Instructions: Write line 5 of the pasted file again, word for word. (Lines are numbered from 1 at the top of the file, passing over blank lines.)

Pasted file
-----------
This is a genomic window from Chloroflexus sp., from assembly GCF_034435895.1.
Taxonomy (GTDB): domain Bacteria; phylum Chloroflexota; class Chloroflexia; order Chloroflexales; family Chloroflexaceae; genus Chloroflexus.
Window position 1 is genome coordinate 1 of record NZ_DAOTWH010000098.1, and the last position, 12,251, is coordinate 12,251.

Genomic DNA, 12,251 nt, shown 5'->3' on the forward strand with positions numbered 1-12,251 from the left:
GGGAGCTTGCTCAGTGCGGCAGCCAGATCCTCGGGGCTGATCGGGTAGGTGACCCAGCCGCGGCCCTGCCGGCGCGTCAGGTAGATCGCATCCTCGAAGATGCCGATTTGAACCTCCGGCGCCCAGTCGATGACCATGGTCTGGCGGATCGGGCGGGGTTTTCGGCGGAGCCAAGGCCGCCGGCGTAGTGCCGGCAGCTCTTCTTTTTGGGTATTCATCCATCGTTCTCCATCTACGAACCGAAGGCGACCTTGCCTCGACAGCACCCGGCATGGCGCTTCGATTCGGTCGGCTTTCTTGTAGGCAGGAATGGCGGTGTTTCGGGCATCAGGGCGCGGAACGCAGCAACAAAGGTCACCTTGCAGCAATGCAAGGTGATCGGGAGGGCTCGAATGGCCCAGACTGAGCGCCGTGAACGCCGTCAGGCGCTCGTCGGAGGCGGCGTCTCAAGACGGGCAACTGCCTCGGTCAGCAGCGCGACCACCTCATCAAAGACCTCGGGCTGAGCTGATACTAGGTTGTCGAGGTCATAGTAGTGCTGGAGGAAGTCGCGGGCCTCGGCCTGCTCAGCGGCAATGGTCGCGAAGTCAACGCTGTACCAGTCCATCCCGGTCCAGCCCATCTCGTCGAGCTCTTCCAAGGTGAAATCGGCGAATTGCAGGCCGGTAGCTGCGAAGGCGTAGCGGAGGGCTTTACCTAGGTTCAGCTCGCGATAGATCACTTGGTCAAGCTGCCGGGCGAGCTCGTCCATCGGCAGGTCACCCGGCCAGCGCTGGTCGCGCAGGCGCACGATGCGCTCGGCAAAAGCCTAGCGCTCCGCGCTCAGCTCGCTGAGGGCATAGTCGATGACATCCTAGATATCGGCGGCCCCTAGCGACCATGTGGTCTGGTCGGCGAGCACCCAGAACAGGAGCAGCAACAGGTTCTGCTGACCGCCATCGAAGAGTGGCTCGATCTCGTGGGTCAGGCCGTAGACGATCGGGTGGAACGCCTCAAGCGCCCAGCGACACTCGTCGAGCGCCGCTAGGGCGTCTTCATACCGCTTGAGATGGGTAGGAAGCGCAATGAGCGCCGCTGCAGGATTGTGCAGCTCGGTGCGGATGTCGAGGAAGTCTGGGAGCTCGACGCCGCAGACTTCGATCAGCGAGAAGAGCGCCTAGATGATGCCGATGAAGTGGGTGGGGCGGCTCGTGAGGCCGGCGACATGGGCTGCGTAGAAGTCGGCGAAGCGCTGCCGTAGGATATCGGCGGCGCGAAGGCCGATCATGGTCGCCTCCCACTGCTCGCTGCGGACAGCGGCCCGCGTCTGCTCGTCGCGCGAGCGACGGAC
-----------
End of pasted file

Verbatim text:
GGGAGCTTGCTCAGTGCGGCAGCCAGATCCTCGGGGCTGATCGGGTAGGTGACCCAGCCGCGGCCCTGCCGGCGCGTCAGGTAGATCGCATCCTCGAAGATGCCGATTTGAACCTCCGGCGCCCAGTCGATGACCATGGTCTGGCGGATCGGGCGGGGTTTTCGGCGGAGCCAAGGCCGCCGGCGTAGTGCCGGCAGCTCTTCTTTTTGGGTATTCATCCATCGTTCTCCATCTACGAACCGAAGGCGACCTTGCCTCGACAGCACCCGGCATGGCGCTTCGATTCGGTCGGCTTTCTTGTAGGCAGGAATGGCGGTGTTTCGGGCATCAGGGCGCGGAACGCAGCAACAAAGGTCACCTTGCAGCAATGCAAGGTGATCGGGAGGGCTCGAATGGCCCAGACTGAGCGCCGTGAACGCCGTCAGGCGCTCGTCGGAGGCGGCGTCTCAAGACGGGCAACTGCCTCGGTCAGCAGCGCGACCACCTCATCAAAGACCTCGGGCTGAGCTGATACTAGGTTGTCGAGGTCATAGTAGTGCTGGAGGAAGTCGCGGGCCTCGGCCTGCTCAGCGGCAATGGTCGCGAAGTCAACGCTGTACCAGTCCATCCCGGTCCAGCCCATCTCGTCGAGCTCTTCCAAGGTGAAATCGGCGAATTGCAGGCCGGTAGCTGCGAAGGCGTAGCGGAGGGCTTTACCTAGGTTCAGCTCGCGATAGATCACTTGGTCAAGCTGCCGGGCGAGCTCGTCCATCGGCAGGTCACCCGGCCAGCGCTGGTCGCGCAGGCGCACGATGCGCTCGGCAAAAGCCTAGCGCTCCGCGCTCAGCTCGCTGAGGGCATAGTCGATGACATCCTAGATATCGGCGGCCCCTAGCGACCATGTGGTCTGGTCGGCGAGCACCCAGAACAGGAGCAGCAACAGGTTCTGCTGACCGCCATCGAAGAGTGGCTCGATCTCGTGGGTCAGGCCGTAGACGATCGGGTGGAACGCCTCAAGCGCCCAGCGACACTCGTCGAGCGCCGCTAGGGCGTCTTCATACCGCTTGAGATGGGTAGGAAGCGCAATGAGCGCCGCTGCAGGATTGTGCAGCTCGGTGCGGATGTCGAGGAAGTCTGGGAGCTCGACGCCGCAGACTTCGATCAGCGAGAAGAGCGCCTAGATGATGCCGATGAAGTGGGTGGGGCGGCTCGTGAGGCCGGCGACATGGGCTGCGTAGAAGTCGGCGAAGCGCTGCCGTAGGATATCGGCGGCGCGAAGGCCGATCATGGTCGCCTCCCACTGCTCGCTGCGGACAGCGGCCCGCGTCTGCTCGTCGCGCGAGCGACGGAC